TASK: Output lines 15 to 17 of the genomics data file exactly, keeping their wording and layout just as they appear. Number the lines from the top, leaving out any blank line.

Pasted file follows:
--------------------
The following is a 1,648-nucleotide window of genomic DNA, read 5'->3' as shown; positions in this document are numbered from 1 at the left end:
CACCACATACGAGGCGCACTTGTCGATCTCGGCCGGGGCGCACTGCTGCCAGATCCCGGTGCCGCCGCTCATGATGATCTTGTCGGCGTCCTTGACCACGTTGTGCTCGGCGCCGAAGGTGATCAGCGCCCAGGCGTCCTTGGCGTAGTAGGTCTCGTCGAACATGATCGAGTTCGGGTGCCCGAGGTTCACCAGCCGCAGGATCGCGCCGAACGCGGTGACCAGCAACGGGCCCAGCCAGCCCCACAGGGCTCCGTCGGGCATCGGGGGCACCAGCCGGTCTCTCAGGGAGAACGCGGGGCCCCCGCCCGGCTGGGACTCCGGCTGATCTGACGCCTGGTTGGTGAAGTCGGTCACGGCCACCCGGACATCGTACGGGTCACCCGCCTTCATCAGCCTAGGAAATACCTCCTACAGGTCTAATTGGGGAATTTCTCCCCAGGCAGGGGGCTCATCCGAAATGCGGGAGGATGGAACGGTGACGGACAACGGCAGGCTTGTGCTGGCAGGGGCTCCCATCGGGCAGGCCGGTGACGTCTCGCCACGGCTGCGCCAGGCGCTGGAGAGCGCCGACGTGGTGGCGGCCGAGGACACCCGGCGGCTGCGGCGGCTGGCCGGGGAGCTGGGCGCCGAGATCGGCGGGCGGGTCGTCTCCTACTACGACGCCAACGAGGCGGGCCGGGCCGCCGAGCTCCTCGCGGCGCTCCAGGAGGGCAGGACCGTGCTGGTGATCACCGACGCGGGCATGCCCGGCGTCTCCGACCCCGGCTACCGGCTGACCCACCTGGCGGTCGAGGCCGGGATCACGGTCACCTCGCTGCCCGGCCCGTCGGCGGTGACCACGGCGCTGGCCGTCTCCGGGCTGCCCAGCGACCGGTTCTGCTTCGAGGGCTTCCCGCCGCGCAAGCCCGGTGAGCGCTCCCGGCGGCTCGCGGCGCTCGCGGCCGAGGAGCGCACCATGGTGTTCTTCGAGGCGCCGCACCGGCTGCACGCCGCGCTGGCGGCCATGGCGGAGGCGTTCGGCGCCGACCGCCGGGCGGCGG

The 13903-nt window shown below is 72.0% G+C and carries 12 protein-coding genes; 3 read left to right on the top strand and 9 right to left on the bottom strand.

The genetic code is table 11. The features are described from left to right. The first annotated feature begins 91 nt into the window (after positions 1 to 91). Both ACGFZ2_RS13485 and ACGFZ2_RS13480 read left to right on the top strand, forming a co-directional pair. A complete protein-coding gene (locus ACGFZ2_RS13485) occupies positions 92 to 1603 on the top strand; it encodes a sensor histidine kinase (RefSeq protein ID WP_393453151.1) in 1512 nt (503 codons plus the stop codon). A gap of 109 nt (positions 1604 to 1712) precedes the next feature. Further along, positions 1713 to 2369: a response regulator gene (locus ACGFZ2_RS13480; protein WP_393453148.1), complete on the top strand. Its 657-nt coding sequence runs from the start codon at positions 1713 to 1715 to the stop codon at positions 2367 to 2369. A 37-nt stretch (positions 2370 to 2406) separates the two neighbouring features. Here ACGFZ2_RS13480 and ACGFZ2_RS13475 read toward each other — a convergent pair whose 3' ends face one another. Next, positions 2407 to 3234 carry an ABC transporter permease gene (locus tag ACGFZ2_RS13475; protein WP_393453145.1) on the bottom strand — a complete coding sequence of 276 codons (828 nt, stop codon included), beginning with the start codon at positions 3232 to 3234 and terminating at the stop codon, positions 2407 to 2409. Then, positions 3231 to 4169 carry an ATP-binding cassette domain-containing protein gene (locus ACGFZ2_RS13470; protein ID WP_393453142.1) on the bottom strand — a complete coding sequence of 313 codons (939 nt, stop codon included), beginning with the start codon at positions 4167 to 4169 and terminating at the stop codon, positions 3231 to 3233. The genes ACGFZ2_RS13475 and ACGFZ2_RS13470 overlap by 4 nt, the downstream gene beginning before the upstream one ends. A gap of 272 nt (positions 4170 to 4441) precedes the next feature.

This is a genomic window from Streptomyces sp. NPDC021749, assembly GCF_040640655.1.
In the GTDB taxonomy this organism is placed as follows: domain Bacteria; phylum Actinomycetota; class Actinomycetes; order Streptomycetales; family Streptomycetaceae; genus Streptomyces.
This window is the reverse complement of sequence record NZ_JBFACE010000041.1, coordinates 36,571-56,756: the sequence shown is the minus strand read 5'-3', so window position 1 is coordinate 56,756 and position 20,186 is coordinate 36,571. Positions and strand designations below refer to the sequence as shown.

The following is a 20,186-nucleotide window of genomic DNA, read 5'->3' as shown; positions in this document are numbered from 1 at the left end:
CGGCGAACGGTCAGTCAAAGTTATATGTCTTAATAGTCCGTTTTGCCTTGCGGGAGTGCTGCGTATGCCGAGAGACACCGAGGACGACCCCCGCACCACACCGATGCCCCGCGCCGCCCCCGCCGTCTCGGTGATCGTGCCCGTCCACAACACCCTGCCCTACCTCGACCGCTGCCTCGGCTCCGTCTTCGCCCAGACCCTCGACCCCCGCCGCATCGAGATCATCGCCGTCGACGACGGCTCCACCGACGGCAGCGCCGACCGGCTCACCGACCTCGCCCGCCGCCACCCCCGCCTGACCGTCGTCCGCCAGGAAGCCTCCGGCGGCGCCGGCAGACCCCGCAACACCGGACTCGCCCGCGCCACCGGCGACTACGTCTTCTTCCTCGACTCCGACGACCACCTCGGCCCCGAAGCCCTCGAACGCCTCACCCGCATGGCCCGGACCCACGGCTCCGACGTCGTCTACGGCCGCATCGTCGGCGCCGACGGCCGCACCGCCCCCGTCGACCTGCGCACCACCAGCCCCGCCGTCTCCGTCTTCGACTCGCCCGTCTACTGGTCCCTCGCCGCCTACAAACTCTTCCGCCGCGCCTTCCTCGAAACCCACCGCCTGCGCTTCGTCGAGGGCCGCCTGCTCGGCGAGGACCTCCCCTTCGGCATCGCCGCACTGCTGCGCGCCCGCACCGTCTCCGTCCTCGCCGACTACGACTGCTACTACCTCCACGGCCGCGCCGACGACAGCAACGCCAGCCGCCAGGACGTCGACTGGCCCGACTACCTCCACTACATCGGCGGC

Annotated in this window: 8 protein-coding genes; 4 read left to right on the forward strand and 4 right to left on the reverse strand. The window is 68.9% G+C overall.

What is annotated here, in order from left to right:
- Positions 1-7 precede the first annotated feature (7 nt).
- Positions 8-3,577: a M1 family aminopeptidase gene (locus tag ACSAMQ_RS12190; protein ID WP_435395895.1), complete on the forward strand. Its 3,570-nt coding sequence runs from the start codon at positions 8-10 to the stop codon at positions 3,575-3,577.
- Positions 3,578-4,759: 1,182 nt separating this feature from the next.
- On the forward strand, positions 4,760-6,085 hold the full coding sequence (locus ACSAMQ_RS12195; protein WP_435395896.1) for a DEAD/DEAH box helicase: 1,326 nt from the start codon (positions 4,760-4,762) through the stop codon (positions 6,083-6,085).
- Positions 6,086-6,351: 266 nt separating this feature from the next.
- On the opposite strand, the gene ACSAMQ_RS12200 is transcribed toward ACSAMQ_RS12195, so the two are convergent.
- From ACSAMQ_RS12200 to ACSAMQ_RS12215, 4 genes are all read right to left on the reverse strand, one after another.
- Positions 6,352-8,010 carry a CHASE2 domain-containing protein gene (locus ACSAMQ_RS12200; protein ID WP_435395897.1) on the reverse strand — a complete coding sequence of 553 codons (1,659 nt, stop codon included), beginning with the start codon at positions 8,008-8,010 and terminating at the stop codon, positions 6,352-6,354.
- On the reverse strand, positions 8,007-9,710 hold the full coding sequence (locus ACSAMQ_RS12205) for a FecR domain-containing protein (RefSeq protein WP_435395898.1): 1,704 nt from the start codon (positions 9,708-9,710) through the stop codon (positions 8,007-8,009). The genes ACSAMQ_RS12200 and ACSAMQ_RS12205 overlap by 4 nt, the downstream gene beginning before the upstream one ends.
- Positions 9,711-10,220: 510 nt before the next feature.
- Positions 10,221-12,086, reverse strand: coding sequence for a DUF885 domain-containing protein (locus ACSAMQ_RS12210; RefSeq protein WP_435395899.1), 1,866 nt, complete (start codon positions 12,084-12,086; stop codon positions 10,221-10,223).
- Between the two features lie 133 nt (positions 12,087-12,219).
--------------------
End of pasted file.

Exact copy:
- On the forward strand, positions 4,760-6,085 hold the full coding sequence (locus ACSAMQ_RS12195; protein WP_435395896.1) for a DEAD/DEAH box helicase: 1,326 nt from the start codon (positions 4,760-4,762) through the stop codon (positions 6,083-6,085).
- Positions 6,086-6,351: 266 nt separating this feature from the next.
- On the opposite strand, the gene ACSAMQ_RS12200 is transcribed toward ACSAMQ_RS12195, so the two are convergent.